In law as in real estate, “location, location, location.” Where a case is filed is often outcome-determinative. Jury pools and jurisprudence vary from one jurisdiction to the next. In some states, any complaint written on paper is sufficient; in others, a plaintiff must actually plead facts to avoid dismissal. Similarly, juries in some places routinely award plaintiffs massive judgments while juries elsewhere do not. Because being sued in a favorable jurisdiction increases the odds of winning a quick dismissal while being sued in an unfavorable jurisdiction increases the odds of having to pay a large verdict, the value of a case depends on where it is filed, even though the same substantive law would be applied to the same underlying facts regardless of jurisdiction.

Plaintiffs know this and so do we. That is why questions of personal jurisdiction are so important.

And that is why we were pleased to receive the recent decision in Mallory v. Norfolk Southern Ry., ___ A.3d ____, 2021 WL 6067172 (Pa. 2021), which held that—as a matter of constitutional law—corporations are not subject to suit in Pennsylvania merely because they are registered to do business there.

For a corporation to be subject to suit in a particular state, that state’s courts must have personal jurisdiction over it. The U.S. Supreme Court recognizes two types of personal jurisdiction: general jurisdiction and specific jurisdiction. If a corporation is subject to specific jurisdiction in a state, then it may be sued in that state only on claims that arise from or relate to the corporation’s in-state activities. If, by contrast, a corporation is subject to general jurisdiction in a state, then it may be sued there on all claims, even those that do not arise from or relate to activity in that state.

The more states in which a corporation is subject to general jurisdiction, the greater plaintiffs’ ability to sue the corporation in a plaintiff-friendly jurisdiction. If a corporation were subject to general jurisdiction in every state, it could be sued anywhere on any claim. Plaintiffs would file suit in only the most plaintiff-friendly jurisdictions and settlement values would reflect that.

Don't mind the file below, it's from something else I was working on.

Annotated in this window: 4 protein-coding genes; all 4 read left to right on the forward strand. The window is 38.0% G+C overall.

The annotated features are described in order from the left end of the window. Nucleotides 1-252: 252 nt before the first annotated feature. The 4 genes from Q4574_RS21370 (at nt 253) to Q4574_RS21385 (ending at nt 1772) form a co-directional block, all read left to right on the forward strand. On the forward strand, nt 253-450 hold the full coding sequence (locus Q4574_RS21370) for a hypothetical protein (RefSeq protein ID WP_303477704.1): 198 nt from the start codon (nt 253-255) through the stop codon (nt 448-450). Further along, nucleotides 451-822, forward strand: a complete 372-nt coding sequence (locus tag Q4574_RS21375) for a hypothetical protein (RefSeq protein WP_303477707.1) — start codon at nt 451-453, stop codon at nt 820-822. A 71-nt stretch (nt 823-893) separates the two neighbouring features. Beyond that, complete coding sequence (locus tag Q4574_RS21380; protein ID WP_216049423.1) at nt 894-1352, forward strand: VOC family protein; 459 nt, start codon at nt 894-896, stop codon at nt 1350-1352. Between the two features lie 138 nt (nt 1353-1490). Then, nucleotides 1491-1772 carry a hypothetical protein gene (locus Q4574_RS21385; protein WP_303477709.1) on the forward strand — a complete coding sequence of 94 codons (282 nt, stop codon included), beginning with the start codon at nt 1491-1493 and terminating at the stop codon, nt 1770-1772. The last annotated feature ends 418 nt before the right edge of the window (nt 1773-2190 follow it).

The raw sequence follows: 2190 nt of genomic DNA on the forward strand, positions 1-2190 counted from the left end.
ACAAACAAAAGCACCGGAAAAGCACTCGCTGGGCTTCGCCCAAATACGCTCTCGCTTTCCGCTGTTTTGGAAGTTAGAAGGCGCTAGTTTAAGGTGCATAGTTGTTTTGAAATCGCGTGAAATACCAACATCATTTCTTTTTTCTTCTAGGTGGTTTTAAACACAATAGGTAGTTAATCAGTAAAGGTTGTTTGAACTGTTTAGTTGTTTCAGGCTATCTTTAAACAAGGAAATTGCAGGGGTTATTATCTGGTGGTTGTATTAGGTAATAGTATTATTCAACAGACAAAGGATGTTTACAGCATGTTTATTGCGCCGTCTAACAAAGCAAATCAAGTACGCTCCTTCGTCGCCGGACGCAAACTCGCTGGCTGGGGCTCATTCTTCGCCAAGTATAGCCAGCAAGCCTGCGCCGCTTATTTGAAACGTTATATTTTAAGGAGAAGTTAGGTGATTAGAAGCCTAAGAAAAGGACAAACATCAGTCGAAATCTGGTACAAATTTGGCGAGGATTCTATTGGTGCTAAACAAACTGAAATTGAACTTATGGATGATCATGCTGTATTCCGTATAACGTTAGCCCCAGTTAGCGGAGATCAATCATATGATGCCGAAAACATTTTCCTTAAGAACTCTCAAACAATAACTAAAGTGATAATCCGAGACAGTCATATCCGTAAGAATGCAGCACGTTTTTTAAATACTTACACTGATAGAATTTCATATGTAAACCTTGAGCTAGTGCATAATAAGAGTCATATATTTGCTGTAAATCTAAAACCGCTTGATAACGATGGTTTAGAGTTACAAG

Luckily, however, the Due Process Clause limits where corporations are subject to general jurisdiction. Specifically, the U.S. Supreme Court held in Goodyear Dunlop Tires Operations, S.A. v. Brown, 564 U.S. 915 (2011), and Daimler AG v. Bauman, 571 U.S. 117 (2014), that a corporation is subject to general jurisdiction only in states where it is “essentially at home,” and that (absent exceptional circumstances) a corporation is at home only in the states where it is incorporated or has its principal place of business. Thus, corporations are usually subject to general jurisdiction in only one or, at most, two states.

Hoping to file every suit in a plaintiff-friendly forum, plaintiffs bristle at the limits on general jurisdiction and have tried to erode them.

One theory that plaintiffs have advanced since Daimler is jurisdiction-by-consent. Recognizing that a defendant may voluntarily submit to personal jurisdiction because Due Process is an individual and thus waivable right, plaintiffs have argued that a corporation consents to general jurisdiction in a state if it registers to do business in the state. Given that most nationally active corporations, including drug and device manufacturers, are registered to do business in every state, they would be subject to general jurisdiction in every state on plaintiffs’ theory.

Most states have rejected the jurisdiction-by-registration theory. Thanks to the Mallory decision, Pennsylvania is the latest state to conclude that registering to do business in a state is not by itself subject a corporation to general jurisdiction in that state. Mallory is especially noteworthy because the Pennsylvania business-registration statute, unlike similar statutes in other states, expressly states that registering to do business in Pennsylvania constitutes consent to general jurisdiction there. See 42 Pa. C.S. § 5301(a)(2)(i).

Mallory found the consent-through-registration provision unconstitutional, holding that “a foreign corporation’s registration to do business in the Commonwealth does not constitute voluntary consent to general jurisdiction but, rather, compelled submission to general jurisdiction by legislative command.” 2021 WL 6067172, at *20. That is so, said the court, because it put every “foreign corporation desiring to do business in Pennsylvania” to the “Hobson’s choice” of “lawfully register[ing] to do business and submit[ting] to the general jurisdiction of Pennsylvania courts or not do[ing] business in Pennsylvania at all.” Id. Under those circumstances, “a foreign corporation’s consent to general jurisdiction in Pennsylvania can hardly be characterized as voluntary, and instead is coerced.” Id. (quotation marks omitted).

The Mallory court was aware of the issue’s significance:

It cannot be ignored that if Pennsylvania’s legislative mandate of consent by registration satisfied due process by constituting voluntary consent to general jurisdiction, all states could enact it, rendering every national corporation subject to the general jurisdiction of every state. This reality flies in the face of Goodyear and Daimler and cannot be condoned.


Indeed not.